Ford started production yesterday on my F-150 Lightning pickup truck, a home-built vehicle that takes the automaker’s and the United States’ best-selling vehicle and replaces its gas-hungry engines with powerful electric motors powered by over 1,800 pounds of batteries.
A mattress-sized backpack can provide over 300 miles of range, but if Ford wants to beat the weekend warriors who tow 28-foot powerboats, it will need better batteries.
While today’s batteries can store more energy than ever – their energy density has improved by 5% per year over the past few years – this constant incremental increase will likely not be enough to make electric vehicles a no-brainer for many consumers. Today’s cages are in every way better than those made five years ago, but still leave a lot to be desired. Some breakthroughs are needed.
Electric vehicles make up a relatively small part of the overall car and truck market, but they account for nearly 80% of lithium-ion battery demand, well ahead of devices such as laptops and phones. And demand will only grow. The world is expected to need 5,500 GWh of batteries by 2030. according to Wood Mackenzie, 5 times more than today, thanks to changing consumer tastes and the impending phase-out of fossil fuel vehicles.
Over the next five years, the world of batteries will change dramatically. I looked through a long list of startups to find nine of the most interesting ones that are developing technologies to reduce the weight of batteries, speed up their charging and extend their life. Over the past year and a half, they have collectively raised $4.1 billion, some of it through specialty acquisitions, but the vast majority through late-stage venture and corporate rounds.
The battery technology that is getting the most attention lately is solid-state, and for good reason. Automakers are salivating over the idea of electric vehicles with a range of over 400 miles that can be recharged in 15 minutes, which solid-state batteries can provide.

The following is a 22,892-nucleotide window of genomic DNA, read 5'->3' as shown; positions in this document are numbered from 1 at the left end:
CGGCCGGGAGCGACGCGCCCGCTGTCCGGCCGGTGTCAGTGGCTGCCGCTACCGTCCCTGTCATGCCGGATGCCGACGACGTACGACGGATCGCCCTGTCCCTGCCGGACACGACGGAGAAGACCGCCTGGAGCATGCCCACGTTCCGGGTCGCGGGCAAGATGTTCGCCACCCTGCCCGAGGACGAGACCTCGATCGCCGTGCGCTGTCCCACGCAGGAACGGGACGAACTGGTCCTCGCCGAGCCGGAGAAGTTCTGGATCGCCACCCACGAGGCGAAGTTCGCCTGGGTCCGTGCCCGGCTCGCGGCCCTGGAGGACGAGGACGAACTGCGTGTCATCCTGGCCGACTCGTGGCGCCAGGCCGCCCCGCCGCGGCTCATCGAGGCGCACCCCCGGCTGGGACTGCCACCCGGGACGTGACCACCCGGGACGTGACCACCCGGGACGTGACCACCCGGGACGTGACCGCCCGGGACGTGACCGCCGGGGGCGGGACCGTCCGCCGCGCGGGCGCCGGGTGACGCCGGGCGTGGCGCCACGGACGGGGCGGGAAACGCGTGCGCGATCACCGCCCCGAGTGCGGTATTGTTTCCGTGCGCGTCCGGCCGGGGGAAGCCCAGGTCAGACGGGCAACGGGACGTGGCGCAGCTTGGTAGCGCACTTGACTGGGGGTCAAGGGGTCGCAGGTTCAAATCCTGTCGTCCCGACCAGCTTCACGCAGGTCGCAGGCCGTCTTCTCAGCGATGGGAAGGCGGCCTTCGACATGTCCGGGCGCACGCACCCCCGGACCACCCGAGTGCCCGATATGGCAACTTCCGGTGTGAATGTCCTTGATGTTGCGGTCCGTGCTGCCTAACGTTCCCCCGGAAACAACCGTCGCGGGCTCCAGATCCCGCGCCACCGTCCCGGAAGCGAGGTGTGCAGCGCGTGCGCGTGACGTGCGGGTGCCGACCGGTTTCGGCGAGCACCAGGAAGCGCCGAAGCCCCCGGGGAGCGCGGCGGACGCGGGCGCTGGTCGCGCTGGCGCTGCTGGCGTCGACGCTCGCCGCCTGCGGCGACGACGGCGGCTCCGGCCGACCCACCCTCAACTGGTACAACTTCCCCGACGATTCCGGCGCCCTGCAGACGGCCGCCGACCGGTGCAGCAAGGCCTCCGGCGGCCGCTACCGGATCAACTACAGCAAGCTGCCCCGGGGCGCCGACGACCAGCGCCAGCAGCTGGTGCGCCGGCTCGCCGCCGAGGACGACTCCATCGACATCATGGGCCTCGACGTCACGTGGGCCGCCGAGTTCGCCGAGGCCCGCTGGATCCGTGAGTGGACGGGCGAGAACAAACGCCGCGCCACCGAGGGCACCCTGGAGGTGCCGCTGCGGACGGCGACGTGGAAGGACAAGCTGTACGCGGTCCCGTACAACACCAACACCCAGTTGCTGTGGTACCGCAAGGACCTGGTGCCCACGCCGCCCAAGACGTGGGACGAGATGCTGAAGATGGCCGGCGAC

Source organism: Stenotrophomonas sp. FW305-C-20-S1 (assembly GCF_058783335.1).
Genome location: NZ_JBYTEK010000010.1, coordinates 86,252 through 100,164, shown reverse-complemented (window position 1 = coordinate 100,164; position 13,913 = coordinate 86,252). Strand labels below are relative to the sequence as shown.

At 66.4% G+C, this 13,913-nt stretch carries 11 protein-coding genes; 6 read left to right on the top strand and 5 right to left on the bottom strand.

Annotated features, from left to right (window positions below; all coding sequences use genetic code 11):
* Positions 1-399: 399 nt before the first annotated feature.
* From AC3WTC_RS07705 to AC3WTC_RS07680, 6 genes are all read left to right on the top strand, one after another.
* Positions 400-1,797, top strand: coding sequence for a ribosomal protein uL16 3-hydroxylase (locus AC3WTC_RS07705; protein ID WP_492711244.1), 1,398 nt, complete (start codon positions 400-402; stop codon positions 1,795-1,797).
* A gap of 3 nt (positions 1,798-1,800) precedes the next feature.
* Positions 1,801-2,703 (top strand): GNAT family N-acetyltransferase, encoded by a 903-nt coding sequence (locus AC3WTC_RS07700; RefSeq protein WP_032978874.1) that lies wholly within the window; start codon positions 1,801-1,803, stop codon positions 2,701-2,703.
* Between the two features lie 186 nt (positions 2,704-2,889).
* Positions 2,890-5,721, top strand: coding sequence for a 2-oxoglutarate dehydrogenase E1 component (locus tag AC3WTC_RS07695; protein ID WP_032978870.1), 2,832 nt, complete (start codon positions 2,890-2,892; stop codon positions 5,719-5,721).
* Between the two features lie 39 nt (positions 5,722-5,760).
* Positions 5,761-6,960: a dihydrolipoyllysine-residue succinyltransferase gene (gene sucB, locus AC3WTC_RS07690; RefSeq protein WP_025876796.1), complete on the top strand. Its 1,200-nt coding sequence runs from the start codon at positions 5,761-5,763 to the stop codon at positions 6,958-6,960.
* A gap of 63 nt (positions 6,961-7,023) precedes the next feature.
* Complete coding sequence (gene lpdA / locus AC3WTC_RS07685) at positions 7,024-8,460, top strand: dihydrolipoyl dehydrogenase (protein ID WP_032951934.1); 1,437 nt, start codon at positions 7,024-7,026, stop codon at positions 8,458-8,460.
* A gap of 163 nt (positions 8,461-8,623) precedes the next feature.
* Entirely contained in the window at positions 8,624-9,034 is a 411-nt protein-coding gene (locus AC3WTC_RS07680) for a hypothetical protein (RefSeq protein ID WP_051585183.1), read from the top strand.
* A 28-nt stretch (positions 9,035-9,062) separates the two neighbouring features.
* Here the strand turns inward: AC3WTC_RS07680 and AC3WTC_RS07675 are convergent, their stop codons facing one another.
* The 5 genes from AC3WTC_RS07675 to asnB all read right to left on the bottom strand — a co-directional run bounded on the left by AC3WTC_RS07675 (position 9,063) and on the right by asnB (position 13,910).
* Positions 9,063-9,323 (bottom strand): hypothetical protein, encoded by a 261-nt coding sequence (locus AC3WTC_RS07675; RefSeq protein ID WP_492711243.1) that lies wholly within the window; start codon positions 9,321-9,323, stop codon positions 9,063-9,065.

Solid state batteries get their name from the replacement of liquid electrolytes, which move ions from one side of the battery to the other, with solid versions. Solid electrolytes have a number of advantages. First, they can prevent the growth of dendrites, the stalactite-like spikes of lithium that can form on battery electrodes. Dendrites can grow relatively easily in liquid, so battery manufacturers add an ion-permeable separator to keep the dendrites from blocking the gap between the positive and negative electrodes.
If the separator is damaged, as happened in defective Chevy Bolt batteries, then the dendrites can cause a short circuit that can start a fire.
Another thing that solid electrolytes can allow is what’s called a lithium metal battery. In a typical lithium ion battery, when lithium ions are on the anode side, they accumulate in the graphite. Graphite anodes are inexpensive and stable, but they add weight to the battery. Eliminating them would help lighter batteries store more energy, but lithium metal anodes are prone to dendrites. To prevent dendrites from growing long enough to cause a battery to short circuit, researchers are working on solid electrolytes that not only block stalactites, but don’t pose a problem with the anode’s highly reactive lithium.
Three companies are particularly promising in the area of solid state drives. One of them is Factorial, which raised $253 million, including a $200 million Series D that closed in January and was completed. led by Mercedes-Benz and Stellantis, an automaker created from the merger of the Italian-American company Fiat Chrysler Automobiles and the French PSA Group. The factorial, based in the Boston suburb of Woburn, Massachusetts, operated undercover until April last year.
Credit: techcrunch.com /